Luke Wynne, head of youth and schools at environmental charity Global Action Plan, makes the point that although the education system should shoulder responsibility for teaching these issues, often teachers are somewhat ill-equipped, as they don’t have the support to learn about them themselves. He told ET: “Teachers are under increasing pressure to perform, and so we offer them resources and help them navigate these issues.”
Wynne also agrees that sustainability and climate change education needs to be prioritised in the curriculum, and that it is “no longer a fringe issue”.
Technology’s role in climate change
Tech hardware is one of the earth’s biggest polluters, from the materials mined to construct circuit boards, to discarded ‘out-of-date’ items cluttering up landfill sites across the world.
However, we are beyond the point where we can incentivise edtech companies to lower their emissions, says Patton: “We are facing a climate crisis now, and if that isn’t enough to incentivise companies to do more, what will be?”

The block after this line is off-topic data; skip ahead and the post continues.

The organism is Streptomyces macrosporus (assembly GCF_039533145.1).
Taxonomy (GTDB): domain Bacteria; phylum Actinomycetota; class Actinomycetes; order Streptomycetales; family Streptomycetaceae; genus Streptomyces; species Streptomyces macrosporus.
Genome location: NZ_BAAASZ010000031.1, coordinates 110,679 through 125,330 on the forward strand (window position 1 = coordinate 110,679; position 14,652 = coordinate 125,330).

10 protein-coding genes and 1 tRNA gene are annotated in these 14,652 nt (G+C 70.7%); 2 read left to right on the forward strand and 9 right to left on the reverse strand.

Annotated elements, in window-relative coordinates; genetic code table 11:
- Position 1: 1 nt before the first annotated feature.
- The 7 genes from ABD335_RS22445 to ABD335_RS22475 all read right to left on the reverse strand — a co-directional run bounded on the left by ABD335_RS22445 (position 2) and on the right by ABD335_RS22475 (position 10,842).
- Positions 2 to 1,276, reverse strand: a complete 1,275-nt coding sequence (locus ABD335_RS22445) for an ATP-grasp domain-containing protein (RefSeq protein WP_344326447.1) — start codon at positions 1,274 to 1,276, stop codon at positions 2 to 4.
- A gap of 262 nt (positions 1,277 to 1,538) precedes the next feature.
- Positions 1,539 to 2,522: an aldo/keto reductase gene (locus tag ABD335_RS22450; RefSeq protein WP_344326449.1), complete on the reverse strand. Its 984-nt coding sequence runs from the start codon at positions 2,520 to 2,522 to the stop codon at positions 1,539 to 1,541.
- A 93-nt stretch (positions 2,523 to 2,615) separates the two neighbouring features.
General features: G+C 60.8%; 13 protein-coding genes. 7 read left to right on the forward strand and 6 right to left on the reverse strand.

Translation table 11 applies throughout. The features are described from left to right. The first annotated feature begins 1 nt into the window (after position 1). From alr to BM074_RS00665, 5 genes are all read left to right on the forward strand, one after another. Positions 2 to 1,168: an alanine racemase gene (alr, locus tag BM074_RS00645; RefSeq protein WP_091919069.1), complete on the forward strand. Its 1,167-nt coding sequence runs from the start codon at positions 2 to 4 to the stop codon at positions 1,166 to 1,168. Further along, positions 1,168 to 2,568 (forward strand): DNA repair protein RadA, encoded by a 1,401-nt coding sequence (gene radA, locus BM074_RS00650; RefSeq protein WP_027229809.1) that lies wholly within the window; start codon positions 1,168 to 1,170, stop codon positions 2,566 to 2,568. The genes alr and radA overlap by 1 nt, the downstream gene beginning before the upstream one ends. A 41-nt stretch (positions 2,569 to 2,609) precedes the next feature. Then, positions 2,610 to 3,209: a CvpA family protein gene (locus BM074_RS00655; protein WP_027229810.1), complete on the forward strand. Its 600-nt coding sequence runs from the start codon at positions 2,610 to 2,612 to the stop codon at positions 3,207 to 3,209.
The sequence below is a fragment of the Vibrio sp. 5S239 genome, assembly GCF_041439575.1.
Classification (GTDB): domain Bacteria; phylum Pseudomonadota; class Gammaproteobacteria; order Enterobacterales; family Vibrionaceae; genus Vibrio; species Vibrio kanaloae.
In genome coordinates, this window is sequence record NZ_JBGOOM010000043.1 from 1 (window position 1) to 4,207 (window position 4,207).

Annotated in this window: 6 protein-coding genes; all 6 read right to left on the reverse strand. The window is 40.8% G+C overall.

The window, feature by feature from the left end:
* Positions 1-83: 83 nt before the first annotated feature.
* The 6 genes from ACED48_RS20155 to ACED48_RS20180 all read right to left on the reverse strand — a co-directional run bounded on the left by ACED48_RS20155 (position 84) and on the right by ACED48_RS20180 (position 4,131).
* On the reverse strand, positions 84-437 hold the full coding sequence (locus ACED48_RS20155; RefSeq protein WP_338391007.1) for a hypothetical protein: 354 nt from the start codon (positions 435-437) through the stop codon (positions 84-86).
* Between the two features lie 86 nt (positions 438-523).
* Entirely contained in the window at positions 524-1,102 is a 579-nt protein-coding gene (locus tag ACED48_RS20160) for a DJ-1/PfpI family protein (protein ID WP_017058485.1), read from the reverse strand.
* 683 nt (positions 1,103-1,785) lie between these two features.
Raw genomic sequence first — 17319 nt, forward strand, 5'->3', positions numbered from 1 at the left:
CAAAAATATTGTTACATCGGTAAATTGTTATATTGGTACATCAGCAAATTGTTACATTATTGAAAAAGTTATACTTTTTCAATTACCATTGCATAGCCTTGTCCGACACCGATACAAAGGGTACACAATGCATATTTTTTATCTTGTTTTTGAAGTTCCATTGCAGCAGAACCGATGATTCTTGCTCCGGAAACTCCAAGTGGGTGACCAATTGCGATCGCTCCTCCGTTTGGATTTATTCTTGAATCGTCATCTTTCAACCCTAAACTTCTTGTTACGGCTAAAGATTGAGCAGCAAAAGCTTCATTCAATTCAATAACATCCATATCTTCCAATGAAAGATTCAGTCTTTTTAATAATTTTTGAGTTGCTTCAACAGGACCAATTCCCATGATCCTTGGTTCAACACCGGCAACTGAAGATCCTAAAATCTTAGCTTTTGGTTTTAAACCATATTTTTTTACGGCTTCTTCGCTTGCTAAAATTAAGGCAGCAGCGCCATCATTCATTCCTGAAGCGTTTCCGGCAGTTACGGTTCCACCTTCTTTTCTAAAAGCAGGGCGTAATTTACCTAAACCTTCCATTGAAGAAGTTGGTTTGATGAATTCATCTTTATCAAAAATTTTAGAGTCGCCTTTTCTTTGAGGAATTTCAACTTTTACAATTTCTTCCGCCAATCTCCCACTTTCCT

Jamie Buchanan-Dunlop, co-founder of edtech company Encounter Edu, believes that the edtech sector is not responding particularly well to the climate crisis right now. He says: “If I had to grade the edtech sector’s response to our planetary problems, it would definitely be no higher than a C.”
Probing Buchanan-Dunlop on why he thinks there aren’t more edtech products addressing the subject of climate change, he responds, “There’s no money in it.” He continues: “If you look at Ofsted coming through the door, not having very good climate change education is not going to switch you from bad to good, nor is having excellent climate change education going to switch you from good to outstanding.”
What happens if you do something positive? Just one thing. The net result will be something positive. If you multiply this by everyone the consolidated effect is massive.
– Steve Haskew, Circular Computing
The use of technology in education also brings many benefits, and to a certain extent is now unavoidable. So do edtech suppliers have a particular responsibility to ensure their products are sustainably produced, and is there a way that tech can actually help the problem?
Wynne suggests that the answer to both of these questions is ‘yes’. He says that the lifecycle of technology is “problematic”, and that the edtech sector has a responsibility to consider the impact of their products, as the social impact of climate change is often on children.
However, he says, educators can harness the innovation and engaging attractiveness of technology to “engage young people in the issue of climate crisis on a mass scale” by encouraging them to ask questions and lead change.